by Charlotta Mellander, Kevin Stolarick, Zara Matheson and José Lobo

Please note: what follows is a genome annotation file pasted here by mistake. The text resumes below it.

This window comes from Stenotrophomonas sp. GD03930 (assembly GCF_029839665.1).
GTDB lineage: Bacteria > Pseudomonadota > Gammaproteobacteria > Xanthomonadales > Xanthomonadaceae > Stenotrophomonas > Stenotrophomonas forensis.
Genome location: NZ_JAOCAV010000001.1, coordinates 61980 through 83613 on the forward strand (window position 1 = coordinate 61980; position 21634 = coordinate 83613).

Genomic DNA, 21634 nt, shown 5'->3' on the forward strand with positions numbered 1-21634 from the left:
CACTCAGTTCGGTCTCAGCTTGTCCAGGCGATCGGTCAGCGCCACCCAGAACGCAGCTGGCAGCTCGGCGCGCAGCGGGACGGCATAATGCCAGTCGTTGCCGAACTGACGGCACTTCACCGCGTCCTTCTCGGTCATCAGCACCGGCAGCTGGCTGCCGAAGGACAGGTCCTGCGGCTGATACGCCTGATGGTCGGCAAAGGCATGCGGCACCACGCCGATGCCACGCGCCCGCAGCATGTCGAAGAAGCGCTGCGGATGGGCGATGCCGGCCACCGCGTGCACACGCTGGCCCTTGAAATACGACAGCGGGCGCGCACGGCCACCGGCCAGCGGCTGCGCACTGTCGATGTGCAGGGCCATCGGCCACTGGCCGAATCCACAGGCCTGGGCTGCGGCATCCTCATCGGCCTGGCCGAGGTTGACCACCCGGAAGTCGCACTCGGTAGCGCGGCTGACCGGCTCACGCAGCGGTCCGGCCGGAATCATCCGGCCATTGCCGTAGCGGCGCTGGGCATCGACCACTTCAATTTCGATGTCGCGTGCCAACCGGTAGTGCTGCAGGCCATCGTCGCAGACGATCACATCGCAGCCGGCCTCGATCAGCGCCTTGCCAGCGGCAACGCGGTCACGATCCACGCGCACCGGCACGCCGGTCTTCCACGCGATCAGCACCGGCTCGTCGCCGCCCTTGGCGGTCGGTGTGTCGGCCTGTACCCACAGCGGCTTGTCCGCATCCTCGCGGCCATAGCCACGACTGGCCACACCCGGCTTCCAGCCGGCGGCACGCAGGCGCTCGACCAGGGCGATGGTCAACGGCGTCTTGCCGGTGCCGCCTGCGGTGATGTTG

Research has suggested that night-time light (NTL) can be used as a proxy for a number of variables, including urbanization, density, and economic growth. But, just how close is the relationship between NTL and economic activity? This paper uses a combination of correlation analysis and geographically weighted regressions in order to examine the relationship between the two. We use fine-grained geo-coded micro-data for Swedish establishments and individuals, and match it with both radiance and saturated light emissions. We find that the correlation between NTL and economic activity is strong enough to make it a relatively good proxy for population and establishment density, but the correlation is weaker in relation to wages. In general, we find a stronger relation between light and density values, than with light and total values. We also find a closer connection between radiance light and economic activity, than with saturated light. Further, we find the link between light and economic activity, especially estimated by wages, to be slightly overestimated in large urban areas, and underestimated in rural areas.